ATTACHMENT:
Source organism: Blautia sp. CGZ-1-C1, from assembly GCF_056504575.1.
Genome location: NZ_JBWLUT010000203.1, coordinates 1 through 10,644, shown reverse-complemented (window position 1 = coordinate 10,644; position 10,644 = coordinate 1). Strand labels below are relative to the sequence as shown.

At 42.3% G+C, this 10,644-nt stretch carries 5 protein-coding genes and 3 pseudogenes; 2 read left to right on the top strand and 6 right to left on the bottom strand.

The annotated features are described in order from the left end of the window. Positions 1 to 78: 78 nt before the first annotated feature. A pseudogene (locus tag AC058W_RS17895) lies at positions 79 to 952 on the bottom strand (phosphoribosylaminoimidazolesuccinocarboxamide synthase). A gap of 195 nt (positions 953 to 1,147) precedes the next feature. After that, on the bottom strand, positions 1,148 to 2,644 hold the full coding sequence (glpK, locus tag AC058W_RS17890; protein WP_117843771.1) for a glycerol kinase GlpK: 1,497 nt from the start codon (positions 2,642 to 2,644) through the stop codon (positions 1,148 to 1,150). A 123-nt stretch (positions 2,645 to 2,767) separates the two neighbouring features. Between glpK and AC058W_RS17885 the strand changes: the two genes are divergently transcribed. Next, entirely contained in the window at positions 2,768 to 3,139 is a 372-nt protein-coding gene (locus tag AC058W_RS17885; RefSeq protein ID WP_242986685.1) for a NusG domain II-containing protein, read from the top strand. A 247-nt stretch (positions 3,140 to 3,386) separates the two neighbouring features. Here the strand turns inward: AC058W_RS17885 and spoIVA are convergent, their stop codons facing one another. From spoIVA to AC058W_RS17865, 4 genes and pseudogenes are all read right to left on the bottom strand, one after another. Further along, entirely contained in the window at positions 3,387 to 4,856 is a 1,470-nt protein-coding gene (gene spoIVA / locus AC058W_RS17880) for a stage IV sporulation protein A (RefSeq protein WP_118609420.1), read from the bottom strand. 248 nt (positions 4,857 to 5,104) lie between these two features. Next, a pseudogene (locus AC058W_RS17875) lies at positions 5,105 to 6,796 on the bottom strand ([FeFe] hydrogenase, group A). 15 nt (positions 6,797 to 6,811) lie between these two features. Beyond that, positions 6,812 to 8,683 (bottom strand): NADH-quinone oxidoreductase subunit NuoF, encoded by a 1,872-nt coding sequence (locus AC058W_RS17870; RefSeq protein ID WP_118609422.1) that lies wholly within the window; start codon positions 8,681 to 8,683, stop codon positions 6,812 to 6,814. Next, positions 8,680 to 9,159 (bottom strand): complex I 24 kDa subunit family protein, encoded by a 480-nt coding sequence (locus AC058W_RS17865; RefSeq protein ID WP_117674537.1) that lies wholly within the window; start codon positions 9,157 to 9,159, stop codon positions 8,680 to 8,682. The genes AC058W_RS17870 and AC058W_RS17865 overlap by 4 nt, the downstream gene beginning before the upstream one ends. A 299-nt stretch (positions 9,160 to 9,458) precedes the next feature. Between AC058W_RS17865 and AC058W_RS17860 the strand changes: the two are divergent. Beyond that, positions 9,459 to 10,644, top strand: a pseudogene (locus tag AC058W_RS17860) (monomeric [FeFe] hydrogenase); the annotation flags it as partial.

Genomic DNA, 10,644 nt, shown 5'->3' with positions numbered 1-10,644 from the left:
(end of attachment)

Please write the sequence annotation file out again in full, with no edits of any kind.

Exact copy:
Source organism: Blautia sp. CGZ-1-C1, from assembly GCF_056504575.1.
Genome location: NZ_JBWLUT010000203.1, coordinates 1 through 10,644, shown reverse-complemented (window position 1 = coordinate 10,644; position 10,644 = coordinate 1). Strand labels below are relative to the sequence as shown.

At 42.3% G+C, this 10,644-nt stretch carries 5 protein-coding genes and 3 pseudogenes; 2 read left to right on the top strand and 6 right to left on the bottom strand.

The annotated features are described in order from the left end of the window. Positions 1 to 78: 78 nt before the first annotated feature. A pseudogene (locus tag AC058W_RS17895) lies at positions 79 to 952 on the bottom strand (phosphoribosylaminoimidazolesuccinocarboxamide synthase). A gap of 195 nt (positions 953 to 1,147) precedes the next feature. After that, on the bottom strand, positions 1,148 to 2,644 hold the full coding sequence (glpK, locus tag AC058W_RS17890; protein WP_117843771.1) for a glycerol kinase GlpK: 1,497 nt from the start codon (positions 2,642 to 2,644) through the stop codon (positions 1,148 to 1,150). A 123-nt stretch (positions 2,645 to 2,767) separates the two neighbouring features. Between glpK and AC058W_RS17885 the strand changes: the two genes are divergently transcribed. Next, entirely contained in the window at positions 2,768 to 3,139 is a 372-nt protein-coding gene (locus tag AC058W_RS17885; RefSeq protein ID WP_242986685.1) for a NusG domain II-containing protein, read from the top strand. A 247-nt stretch (positions 3,140 to 3,386) separates the two neighbouring features. Here the strand turns inward: AC058W_RS17885 and spoIVA are convergent, their stop codons facing one another. From spoIVA to AC058W_RS17865, 4 genes and pseudogenes are all read right to left on the bottom strand, one after another. Further along, entirely contained in the window at positions 3,387 to 4,856 is a 1,470-nt protein-coding gene (gene spoIVA / locus AC058W_RS17880) for a stage IV sporulation protein A (RefSeq protein WP_118609420.1), read from the bottom strand. 248 nt (positions 4,857 to 5,104) lie between these two features. Next, a pseudogene (locus AC058W_RS17875) lies at positions 5,105 to 6,796 on the bottom strand ([FeFe] hydrogenase, group A). 15 nt (positions 6,797 to 6,811) lie between these two features. Beyond that, positions 6,812 to 8,683 (bottom strand): NADH-quinone oxidoreductase subunit NuoF, encoded by a 1,872-nt coding sequence (locus AC058W_RS17870; RefSeq protein ID WP_118609422.1) that lies wholly within the window; start codon positions 8,681 to 8,683, stop codon positions 6,812 to 6,814. Next, positions 8,680 to 9,159 (bottom strand): complex I 24 kDa subunit family protein, encoded by a 480-nt coding sequence (locus AC058W_RS17865; RefSeq protein ID WP_117674537.1) that lies wholly within the window; start codon positions 9,157 to 9,159, stop codon positions 8,680 to 8,682. The genes AC058W_RS17870 and AC058W_RS17865 overlap by 4 nt, the downstream gene beginning before the upstream one ends. A 299-nt stretch (positions 9,160 to 9,458) precedes the next feature. Between AC058W_RS17865 and AC058W_RS17860 the strand changes: the two are divergent. Beyond that, positions 9,459 to 10,644, top strand: a pseudogene (locus tag AC058W_RS17860) (monomeric [FeFe] hydrogenase); the annotation flags it as partial.

Genomic DNA, 10,644 nt, shown 5'->3' with positions numbered 1-10,644 from the left: